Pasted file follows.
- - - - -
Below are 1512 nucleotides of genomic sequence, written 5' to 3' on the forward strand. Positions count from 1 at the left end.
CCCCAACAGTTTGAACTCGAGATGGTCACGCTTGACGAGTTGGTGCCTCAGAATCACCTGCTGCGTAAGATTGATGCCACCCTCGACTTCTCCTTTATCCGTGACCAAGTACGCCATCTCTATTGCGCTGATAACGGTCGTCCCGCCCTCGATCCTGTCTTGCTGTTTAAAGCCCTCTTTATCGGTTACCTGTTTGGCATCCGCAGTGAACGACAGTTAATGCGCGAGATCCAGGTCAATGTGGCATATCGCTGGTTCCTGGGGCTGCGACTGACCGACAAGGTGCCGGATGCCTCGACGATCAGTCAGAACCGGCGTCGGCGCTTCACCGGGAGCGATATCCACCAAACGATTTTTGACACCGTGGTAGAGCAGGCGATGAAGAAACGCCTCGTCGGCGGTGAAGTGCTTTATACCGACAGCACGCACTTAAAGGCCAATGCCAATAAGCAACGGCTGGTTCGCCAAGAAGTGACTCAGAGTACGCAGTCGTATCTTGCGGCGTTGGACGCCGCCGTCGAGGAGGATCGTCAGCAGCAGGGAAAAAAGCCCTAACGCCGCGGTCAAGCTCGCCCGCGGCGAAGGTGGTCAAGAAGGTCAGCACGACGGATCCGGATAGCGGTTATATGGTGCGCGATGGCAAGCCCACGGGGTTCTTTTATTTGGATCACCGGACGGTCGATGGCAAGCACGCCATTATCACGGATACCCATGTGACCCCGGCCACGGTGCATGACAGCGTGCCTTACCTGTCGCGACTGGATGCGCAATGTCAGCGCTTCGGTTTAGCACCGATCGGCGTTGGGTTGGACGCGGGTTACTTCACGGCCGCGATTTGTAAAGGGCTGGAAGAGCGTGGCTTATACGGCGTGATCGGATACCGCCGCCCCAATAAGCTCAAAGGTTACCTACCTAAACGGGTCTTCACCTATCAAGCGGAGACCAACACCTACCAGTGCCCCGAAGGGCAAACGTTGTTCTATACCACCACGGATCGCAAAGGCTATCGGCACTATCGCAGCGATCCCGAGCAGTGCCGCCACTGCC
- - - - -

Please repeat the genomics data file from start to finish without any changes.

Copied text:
Below are 1512 nucleotides of genomic sequence, written 5' to 3' on the forward strand. Positions count from 1 at the left end.
CCCCAACAGTTTGAACTCGAGATGGTCACGCTTGACGAGTTGGTGCCTCAGAATCACCTGCTGCGTAAGATTGATGCCACCCTCGACTTCTCCTTTATCCGTGACCAAGTACGCCATCTCTATTGCGCTGATAACGGTCGTCCCGCCCTCGATCCTGTCTTGCTGTTTAAAGCCCTCTTTATCGGTTACCTGTTTGGCATCCGCAGTGAACGACAGTTAATGCGCGAGATCCAGGTCAATGTGGCATATCGCTGGTTCCTGGGGCTGCGACTGACCGACAAGGTGCCGGATGCCTCGACGATCAGTCAGAACCGGCGTCGGCGCTTCACCGGGAGCGATATCCACCAAACGATTTTTGACACCGTGGTAGAGCAGGCGATGAAGAAACGCCTCGTCGGCGGTGAAGTGCTTTATACCGACAGCACGCACTTAAAGGCCAATGCCAATAAGCAACGGCTGGTTCGCCAAGAAGTGACTCAGAGTACGCAGTCGTATCTTGCGGCGTTGGACGCCGCCGTCGAGGAGGATCGTCAGCAGCAGGGAAAAAAGCCCTAACGCCGCGGTCAAGCTCGCCCGCGGCGAAGGTGGTCAAGAAGGTCAGCACGACGGATCCGGATAGCGGTTATATGGTGCGCGATGGCAAGCCCACGGGGTTCTTTTATTTGGATCACCGGACGGTCGATGGCAAGCACGCCATTATCACGGATACCCATGTGACCCCGGCCACGGTGCATGACAGCGTGCCTTACCTGTCGCGACTGGATGCGCAATGTCAGCGCTTCGGTTTAGCACCGATCGGCGTTGGGTTGGACGCGGGTTACTTCACGGCCGCGATTTGTAAAGGGCTGGAAGAGCGTGGCTTATACGGCGTGATCGGATACCGCCGCCCCAATAAGCTCAAAGGTTACCTACCTAAACGGGTCTTCACCTATCAAGCGGAGACCAACACCTACCAGTGCCCCGAAGGGCAAACGTTGTTCTATACCACCACGGATCGCAAAGGCTATCGGCACTATCGCAGCGATCCCGAGCAGTGCCGCCACTGCC